From the Archive – Highlander: Endgame (2000)

“It will take two immortals to defeat the ultimate evil. But in the end, there can be only one.”

Directed by Douglas Aarniokoski.
Starring Christopher Lambert, Adrian Paul and Bruce Payne (again, readers may come to think of as all you need to know).

Brief Synopsis

Connor’s adopted daughter gets blown up, so he goes into seclusion and is kept sedated on holy ground, only the whole place gets shot up and the attacker – an immortal – kills a bunch of other immortals on said holy ground, because that doesn’t matter any more.

Duncan MacLeod (Adrian Paul) gets threatened by some guys, then Connor shows up. Flashbacks show us that Connor is being stalked by a now-immortal ex-priest named Jacob Kell (Bruce Payne, the man who understudied for the absent Julian Sands in Warlock III for crying out loud), whom he killed when they burned his mother as a witch, and that the guy’s hench-chick – one of several immortal minions who can’t do the basic maths of ‘there can be only one’ – is Duncan’s ex-wife, whom he stabbed to make her immortal without asking her first.

Connor forces Duncan to kill him so that he can gain the strength to fight Kell, who has killed 666 immortals once he offs his henchlings.

Numerous alternate versions exist, but there is little to suggest that any of them make much more sense than that.

What’s wrong with it?

It sucks. Seriously. It’s incoherent, the baddies wear these ridiculous outfits, yet have no sense of theme to tie them together and justify such an outre fashion statement; it’s just as if they all still think it’s the 80s. Nor is there any explanation as to why they a) work for another immortal in the first place, and b) just sit there and let him kill them. It feels half-formed, and none of the violations of the immortal traditions and rules are addressed in any way.

What’s right with it?

There are a couple of decent swordfights. Oh, and it completely disowns II by stating outright that none of the immortals have ever known where they come from or why they’re immortal.

How bad is it really?

Terrible, although not quite so bad as the Quickening.

Best bit (if such there is)?

The fight between MacLeod and a Chinese hench immortal is nicely choreographed, but alas cut short.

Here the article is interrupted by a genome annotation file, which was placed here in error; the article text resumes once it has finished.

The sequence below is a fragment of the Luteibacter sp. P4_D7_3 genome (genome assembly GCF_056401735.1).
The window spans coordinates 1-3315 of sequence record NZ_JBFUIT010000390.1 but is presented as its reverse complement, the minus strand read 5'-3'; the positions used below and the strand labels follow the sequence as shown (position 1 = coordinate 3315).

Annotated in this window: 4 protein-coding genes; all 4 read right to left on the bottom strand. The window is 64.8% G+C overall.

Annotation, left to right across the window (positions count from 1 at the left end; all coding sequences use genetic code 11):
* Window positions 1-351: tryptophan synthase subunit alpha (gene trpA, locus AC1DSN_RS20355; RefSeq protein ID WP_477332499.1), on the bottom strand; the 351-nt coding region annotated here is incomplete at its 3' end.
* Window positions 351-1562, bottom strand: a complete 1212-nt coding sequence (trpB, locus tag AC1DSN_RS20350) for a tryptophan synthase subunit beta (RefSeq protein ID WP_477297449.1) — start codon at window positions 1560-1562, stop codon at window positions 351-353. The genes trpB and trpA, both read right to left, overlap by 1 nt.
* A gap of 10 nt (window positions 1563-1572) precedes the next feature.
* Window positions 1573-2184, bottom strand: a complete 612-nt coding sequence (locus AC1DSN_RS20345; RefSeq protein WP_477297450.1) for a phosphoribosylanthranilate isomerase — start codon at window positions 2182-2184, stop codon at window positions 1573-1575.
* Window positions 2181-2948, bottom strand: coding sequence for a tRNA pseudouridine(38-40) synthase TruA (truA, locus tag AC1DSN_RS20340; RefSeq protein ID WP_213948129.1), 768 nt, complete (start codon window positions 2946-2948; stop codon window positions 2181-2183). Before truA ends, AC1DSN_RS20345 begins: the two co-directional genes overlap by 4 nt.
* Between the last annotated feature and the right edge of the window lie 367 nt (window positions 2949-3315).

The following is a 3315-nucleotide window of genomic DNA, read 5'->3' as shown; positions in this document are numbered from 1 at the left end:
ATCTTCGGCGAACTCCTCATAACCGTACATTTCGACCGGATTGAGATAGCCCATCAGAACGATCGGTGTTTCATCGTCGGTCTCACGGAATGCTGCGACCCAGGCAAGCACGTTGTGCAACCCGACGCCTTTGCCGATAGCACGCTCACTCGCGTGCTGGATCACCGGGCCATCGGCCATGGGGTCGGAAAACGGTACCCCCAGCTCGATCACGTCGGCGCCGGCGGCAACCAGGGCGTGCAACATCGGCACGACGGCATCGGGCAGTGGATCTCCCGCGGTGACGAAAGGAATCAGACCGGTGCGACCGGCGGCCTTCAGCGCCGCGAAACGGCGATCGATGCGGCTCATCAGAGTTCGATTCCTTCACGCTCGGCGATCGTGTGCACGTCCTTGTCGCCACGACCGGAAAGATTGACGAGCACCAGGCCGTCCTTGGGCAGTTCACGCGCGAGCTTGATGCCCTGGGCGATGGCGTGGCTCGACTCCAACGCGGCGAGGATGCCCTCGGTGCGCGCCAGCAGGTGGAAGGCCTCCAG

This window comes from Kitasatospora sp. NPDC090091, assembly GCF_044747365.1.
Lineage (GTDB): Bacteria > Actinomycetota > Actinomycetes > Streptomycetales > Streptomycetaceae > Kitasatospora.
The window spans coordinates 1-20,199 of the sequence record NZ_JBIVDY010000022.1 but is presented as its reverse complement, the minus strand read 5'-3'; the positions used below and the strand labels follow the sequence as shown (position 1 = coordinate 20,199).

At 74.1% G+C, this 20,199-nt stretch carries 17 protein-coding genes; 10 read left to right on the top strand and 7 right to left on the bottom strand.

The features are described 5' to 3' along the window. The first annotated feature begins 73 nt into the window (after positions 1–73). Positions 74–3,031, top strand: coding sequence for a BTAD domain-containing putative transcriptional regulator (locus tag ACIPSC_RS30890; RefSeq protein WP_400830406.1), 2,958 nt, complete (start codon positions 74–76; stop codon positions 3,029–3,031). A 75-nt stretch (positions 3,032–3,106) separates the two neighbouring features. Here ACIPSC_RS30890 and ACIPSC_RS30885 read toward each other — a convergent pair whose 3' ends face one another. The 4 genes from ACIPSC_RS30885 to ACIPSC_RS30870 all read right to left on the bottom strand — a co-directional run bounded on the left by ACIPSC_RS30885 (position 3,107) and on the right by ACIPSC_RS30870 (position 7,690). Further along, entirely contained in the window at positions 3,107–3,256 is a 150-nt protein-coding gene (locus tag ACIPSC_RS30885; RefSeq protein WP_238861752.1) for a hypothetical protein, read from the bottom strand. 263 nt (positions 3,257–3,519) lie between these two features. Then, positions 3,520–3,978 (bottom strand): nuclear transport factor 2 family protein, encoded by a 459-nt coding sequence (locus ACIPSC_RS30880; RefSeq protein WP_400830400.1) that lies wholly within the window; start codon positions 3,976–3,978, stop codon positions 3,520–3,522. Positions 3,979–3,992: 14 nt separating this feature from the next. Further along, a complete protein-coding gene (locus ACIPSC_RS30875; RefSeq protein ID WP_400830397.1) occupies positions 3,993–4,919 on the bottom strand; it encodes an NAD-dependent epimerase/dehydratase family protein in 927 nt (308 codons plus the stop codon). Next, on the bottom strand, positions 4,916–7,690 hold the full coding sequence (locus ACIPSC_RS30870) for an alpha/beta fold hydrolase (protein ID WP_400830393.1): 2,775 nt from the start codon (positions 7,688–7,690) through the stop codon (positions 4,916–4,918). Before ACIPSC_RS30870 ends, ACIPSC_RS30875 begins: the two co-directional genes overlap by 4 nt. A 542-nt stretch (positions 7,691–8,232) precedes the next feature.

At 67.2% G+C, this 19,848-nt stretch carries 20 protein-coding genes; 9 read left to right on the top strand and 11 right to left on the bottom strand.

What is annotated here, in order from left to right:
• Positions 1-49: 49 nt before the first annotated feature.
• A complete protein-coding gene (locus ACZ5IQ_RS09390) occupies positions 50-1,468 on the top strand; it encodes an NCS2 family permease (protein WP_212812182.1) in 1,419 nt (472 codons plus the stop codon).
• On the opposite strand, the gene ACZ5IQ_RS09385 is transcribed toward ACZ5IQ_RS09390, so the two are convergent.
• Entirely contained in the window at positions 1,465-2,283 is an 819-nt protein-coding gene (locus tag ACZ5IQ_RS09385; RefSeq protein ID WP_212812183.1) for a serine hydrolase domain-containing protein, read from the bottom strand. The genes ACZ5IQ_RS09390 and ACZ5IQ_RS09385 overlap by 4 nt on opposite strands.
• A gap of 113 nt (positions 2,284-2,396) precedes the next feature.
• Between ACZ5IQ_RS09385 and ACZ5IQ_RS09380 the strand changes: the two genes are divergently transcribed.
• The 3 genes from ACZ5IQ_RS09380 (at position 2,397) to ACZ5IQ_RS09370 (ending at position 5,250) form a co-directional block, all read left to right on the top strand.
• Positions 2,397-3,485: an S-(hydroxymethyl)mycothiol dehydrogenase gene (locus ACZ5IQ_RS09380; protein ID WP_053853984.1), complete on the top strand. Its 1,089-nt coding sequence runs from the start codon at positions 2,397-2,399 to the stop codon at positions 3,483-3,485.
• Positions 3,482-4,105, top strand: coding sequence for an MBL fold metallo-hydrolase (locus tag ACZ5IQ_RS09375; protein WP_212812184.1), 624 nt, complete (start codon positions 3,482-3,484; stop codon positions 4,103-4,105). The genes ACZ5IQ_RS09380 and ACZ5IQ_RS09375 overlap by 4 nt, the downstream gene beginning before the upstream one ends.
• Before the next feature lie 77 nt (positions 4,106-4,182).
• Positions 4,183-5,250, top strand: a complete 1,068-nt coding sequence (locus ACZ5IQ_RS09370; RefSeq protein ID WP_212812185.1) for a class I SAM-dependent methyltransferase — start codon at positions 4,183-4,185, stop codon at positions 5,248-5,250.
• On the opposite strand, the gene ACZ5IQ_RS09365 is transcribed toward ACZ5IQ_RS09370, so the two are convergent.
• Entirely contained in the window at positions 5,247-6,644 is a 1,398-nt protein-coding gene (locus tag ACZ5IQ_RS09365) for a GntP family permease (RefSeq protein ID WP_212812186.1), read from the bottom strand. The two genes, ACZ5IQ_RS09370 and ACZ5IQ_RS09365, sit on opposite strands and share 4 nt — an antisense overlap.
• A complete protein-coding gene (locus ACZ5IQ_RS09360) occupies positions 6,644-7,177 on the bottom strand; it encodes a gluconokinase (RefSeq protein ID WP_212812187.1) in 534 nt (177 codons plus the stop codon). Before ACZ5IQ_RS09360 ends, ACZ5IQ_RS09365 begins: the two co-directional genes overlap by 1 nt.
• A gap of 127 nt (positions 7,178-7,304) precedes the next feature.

What’s up with…?

  • Even more hench immortals? And these ones seem so enamoured of their boss that they just stand there and let him kill them.
  • The incredible reviving love interest? The hench-chick is plainly decapitated by Kell, but in some versions appears alive at the end.
  • Killing on holy ground? Not fighting one-on-one? Even the bloody Kurgan followed the rules, and he was just so much more evil than Bruce Payne. Surely if the rules could be circumvented, he’d have done it? As an observation, Kell wears crosses on the soles of his shoes. Is this some insulation against holy ground? Who knows? Who cares?
  • The hench-chick working with Kell in the first place. She even seems largely immune to Kell’s allegedly overwhelming charisma. The idea seems to be that they work together through mutual hate, but they don’t really say or show it.


Production values – As with The Sorcerer, Endgame picks up a few undeserved points for its general production values. It’s slickly made and competently directed, with some nicely shot and choreographed action. However, it loses serious points on the editing, whatever cut you watch. 12

Dialogue and performances – Workmanlike. Lambert plods rather morosely through the picture, but Paul is a watchable lead, and shite though he is, Bruce Payne chewing scenery is always reasonable value for your bargain buck. Highlander the Series stalwarts Jim Byrnes and Peter Wingard make a good showing in rather limited cameos, but the love interest is lacklustre. The dialogue is likewise unexceptional, but falls short of risible. 11

Plot – The plot is all over the place, and suffers greatly from its attempt to combine nemeses from the two MacLeods’ histories without sufficient rationale or chemistry. 14

Randomness – Oy! Randomness we got! The film feels overfull in places, with the upshot that many, many elements are simply not explained. Ever. 17

Waste of Potential – Unlike the follow-up films, the TV series actually got to be worth watching. That just makes this abomination even worse by comparison. A chance to save the franchise, pissed down the toilet. 20

Overall: 74%


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